In some cases, your doctor may also want to perform a more precise visual field measurement, using a computerized visual field analyzer, such as the Humphrey Field Analyzer (pictured at left).
Your Examination Results
The doctor will be able to determine if the visual problems you are experiencing are normal age-related changes or are disease-related, and if additional testing, referral to another doctor or specialist, or treatments are needed.
More about the Study from JAMA Ophthalmology
Excerpted from the study abstract:
Importance: The public health success of diabetic retinopathy (DR) screening programs depends on patients’ adherence to the timetable of follow-up eye care recommended by the screening program. African Americans are among those at highest risk for DR and have one of the lowest rates of eye care use.
Objectives: To assess the rate of adhering to recommended follow-up eye care in a DR screening program administered in a safety-net health care facility and to examine factors associated with follow-up eye care use.
[Editor’s note: The “health care safety net” is a term that defines the array of clinical sites that provide health care opportunities for those who otherwise would have barriers to accessing quality health services. These barriers include lack of coverage, geographic isolation, language and culture, mental illness, and homelessness.]
Design, Setting, and Participants: Prospective follow-up study of persons with type 1 or type 2 diabetes. The setting was an internal medicine clinic of a publicly funded health system in Alabama, serving a population that was largely uninsured and African American, that had implemented a DR screening program using a non-mydriatic camera for ocular imaging and remote reading centers for evaluation of images.
[Editor’s note: A prospective study measures a group of individuals over time and follows up with the study subjects in the future. A non-mydriatic camera is one that will take a picture of the retina, without the need for bright lighting and eye drops that dilate, or open up, the pupil. This can make the exam proceed more quickly by eliminating wait times for (a) the pupil to dilate and (b) the eye to adjust following the light flash that accompanies the retinal photo.]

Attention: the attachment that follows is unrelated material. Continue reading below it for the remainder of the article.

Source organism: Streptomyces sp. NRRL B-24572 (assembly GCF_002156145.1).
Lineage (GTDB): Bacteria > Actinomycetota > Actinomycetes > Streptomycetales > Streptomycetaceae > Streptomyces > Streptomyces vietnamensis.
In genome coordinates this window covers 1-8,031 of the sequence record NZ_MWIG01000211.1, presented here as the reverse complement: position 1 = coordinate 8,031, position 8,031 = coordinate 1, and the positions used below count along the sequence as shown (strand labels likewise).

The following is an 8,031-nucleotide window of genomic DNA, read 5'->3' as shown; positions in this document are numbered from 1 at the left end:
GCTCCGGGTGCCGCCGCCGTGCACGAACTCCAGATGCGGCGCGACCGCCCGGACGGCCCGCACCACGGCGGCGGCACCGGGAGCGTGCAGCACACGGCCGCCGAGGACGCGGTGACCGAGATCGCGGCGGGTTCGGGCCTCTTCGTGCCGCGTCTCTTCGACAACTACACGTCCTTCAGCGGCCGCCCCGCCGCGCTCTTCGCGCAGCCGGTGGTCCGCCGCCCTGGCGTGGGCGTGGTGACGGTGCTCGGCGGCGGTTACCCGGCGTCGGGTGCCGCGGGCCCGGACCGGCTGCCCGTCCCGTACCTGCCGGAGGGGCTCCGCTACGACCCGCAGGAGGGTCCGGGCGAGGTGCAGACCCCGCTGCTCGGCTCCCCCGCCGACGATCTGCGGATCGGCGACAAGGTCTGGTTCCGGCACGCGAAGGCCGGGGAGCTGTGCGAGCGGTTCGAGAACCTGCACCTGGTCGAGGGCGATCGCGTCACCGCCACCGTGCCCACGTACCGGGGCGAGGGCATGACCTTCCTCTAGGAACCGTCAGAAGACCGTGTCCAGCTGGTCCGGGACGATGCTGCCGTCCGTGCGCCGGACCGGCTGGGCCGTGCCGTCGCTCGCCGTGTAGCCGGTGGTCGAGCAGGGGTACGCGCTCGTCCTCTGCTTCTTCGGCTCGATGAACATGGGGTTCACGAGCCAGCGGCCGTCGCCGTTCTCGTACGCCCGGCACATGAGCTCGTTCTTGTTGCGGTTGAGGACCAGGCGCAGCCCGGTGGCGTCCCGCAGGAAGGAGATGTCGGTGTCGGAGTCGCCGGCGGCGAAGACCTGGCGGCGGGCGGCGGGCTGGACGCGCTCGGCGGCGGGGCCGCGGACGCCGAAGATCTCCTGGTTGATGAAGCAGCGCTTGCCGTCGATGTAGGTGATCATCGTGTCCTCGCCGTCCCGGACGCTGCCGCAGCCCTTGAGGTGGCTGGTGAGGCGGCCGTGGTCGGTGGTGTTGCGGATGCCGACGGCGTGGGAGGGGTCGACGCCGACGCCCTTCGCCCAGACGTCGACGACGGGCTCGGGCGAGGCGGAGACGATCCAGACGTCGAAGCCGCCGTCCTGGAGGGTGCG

Patients with physician appointments between January 26 and July 24, 2012, were eligible for screening if they had a diagnosis of type 1 or type 2 diabetes and were 19 years or older. Data from the county health system’s administrative database were obtained from January 26, 2012 (date of first enrollee), through May 1, 2015, to establish participants’ eye care use in the ophthalmology clinic after screening.
Results: Diabetic retinopathy screening was completed in 949 adults with diabetes, of whom 84.5% were African American, 64.5% were women, and 71.7% lacked health insurance. Participants ranged in age from 21 to 95 years, and their mean age was 53.9 years. The mean age at diabetes diagnosis was 44.3 years, and the mean duration of diabetes was 9.6 years. 29.9% adhered to obtaining comprehensive follow-up eye care within the recommended time frame.
Two years after a participant’s screening date, 50.9% had no record of having received eye care. Factors associated with adhering to interval appointments were having an advanced age and knowing one’s glycated hemoglobin level. Agreeing to assistance in making a follow-up eye care appointment was associated with nonadherence.
[Editor’s note: The glycated hemoglobin test, also known as the A1c blood test, hemoglobin A1c, and HbA1c, is the primary tool used to diagnose diabetes and pre-diabetes and to monitor blood glucose control in people with type 1 and type 2 diabetes. This test enables health care providers to diagnose diabetes and treat it before complications occur and to diagnose pre-diabetes to prevent or delay the development of type 2 diabetes. You can read more about the established A1c levels used to diagnose diabetes and pre-diabetes at Diabetes and the Significance of the A1c Test on the VisionAware blog.]
Conclusions and Relevance: After a DR screening program in a public clinic largely serving an African American population, only one-third of participants adhered to interval recommendations for follow-up eye appointments, even though cost and accessibility were minimized as barriers to care. Our findings suggest that DR screening programs are not likely to meet their public health goals without incorporation of eye health education initiatives successfully promoting adherence to recommended comprehensive eye care for preventing vision loss.